After about 20 hours in transit (including some jet-lagged confusion on the Tobu Line out of Tokyo), I've arrived at my first stop in Japan: Nikko. The city had been cut from our official itinerary fairly early in the planning process, and I wanted to see what we'd be missing (and, I admit, spend a few peaceful nights in a traditional inn before the frenzied tour officially starts).
Nikko is justifiably famous for its collection of UNESCO-listed temple complexes, nestled in the cedar forests a few miles from the modern city. Nikko's temples are considered the best of Japan's Edo-era architecture, and as late as the 19th century they were widely considered the apotheosis of Japanese architecture in general. Essentially, the Nikko temples take Chinese-Buddhist precedents, and crank up the volume. These buildings are gaudy and ostentatious: no surface goes undecorated, and the riot of ornamentation and visual collision of myriad materials can be shocking, if one was expecting severe minimalism. Of course, the temples at Nikko are of a different era than, say, the restrained imperial villas and gardens of Kyoto.
For architects today, "Japanese traditional architecture" will bring to mind the geometrically-precise proportions of tatami-mat tea rooms, or the honest tectonics of unlaquered joinery, or the sliding screens that could reconfigure a room for different uses, or seasons. This perception, while not untrue, is largely the result of the promotion, and curation, of only certain modes of Japanese architecture by the major players of early European Modernism. The Japanese influence on Gropius and the Bauhaus is well known. Bruno Taut was perhaps the first to exhile the exhuberant aesthetics of Nikko to the history books when he embraced the spare lines of Katsura in a memorable diagram in his "Japanese Architecture."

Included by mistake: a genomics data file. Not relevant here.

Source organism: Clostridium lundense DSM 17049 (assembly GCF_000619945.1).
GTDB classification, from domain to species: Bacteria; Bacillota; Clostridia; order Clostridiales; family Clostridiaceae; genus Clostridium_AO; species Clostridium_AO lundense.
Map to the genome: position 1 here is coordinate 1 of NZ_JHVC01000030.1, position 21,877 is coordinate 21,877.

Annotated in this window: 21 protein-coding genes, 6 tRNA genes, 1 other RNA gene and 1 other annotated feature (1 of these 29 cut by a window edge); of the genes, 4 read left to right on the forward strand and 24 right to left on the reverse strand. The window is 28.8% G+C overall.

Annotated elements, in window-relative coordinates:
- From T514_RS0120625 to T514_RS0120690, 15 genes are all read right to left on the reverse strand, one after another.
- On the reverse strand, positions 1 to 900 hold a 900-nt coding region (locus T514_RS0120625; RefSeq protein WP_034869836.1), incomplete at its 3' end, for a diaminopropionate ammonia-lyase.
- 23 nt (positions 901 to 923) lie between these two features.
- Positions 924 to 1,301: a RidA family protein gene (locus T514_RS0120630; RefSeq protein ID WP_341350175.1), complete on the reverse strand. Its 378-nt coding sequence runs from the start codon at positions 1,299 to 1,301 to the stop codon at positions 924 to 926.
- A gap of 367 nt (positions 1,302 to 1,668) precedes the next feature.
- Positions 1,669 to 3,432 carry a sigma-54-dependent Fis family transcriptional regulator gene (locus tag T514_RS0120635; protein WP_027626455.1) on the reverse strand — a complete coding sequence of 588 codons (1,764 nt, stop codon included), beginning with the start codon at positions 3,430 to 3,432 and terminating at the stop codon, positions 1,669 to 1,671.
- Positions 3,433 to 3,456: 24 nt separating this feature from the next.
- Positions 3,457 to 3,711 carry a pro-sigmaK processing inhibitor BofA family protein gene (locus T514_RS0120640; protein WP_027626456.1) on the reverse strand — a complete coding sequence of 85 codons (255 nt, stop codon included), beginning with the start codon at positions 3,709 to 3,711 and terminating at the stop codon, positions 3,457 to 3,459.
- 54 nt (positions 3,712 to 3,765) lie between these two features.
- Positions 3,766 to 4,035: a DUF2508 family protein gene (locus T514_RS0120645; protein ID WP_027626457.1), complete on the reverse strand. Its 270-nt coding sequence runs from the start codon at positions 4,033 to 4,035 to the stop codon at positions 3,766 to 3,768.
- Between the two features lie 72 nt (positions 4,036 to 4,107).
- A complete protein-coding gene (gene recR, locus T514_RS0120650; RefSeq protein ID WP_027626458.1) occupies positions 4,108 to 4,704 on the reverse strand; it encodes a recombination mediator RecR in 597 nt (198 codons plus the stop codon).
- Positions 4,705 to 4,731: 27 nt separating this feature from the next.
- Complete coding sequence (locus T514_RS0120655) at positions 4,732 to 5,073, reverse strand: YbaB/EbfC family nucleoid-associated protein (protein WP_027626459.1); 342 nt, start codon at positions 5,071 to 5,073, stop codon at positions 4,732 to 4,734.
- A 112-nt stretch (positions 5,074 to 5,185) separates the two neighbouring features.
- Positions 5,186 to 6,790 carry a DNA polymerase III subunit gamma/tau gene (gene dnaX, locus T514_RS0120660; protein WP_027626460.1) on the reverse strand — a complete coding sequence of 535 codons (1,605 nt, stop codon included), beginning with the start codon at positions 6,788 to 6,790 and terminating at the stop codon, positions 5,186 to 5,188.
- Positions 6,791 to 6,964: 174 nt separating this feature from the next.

It's too easy to dismiss Nikko as frivolous, as a overwrought riff on Chinese styles before Japan developed a 'true' indigenous architecture, and I believe the buildings here fit perfectly well on a trajectory of development that runs from the earliest Minka farmhouses all the way through to present. We'll see similar temple architecture later on, and will be interesting to compare.
Thoughts on the M.Arch I program at the Ohio State University, 2005-2009, plus additional work with OSU as a critic and lecturer.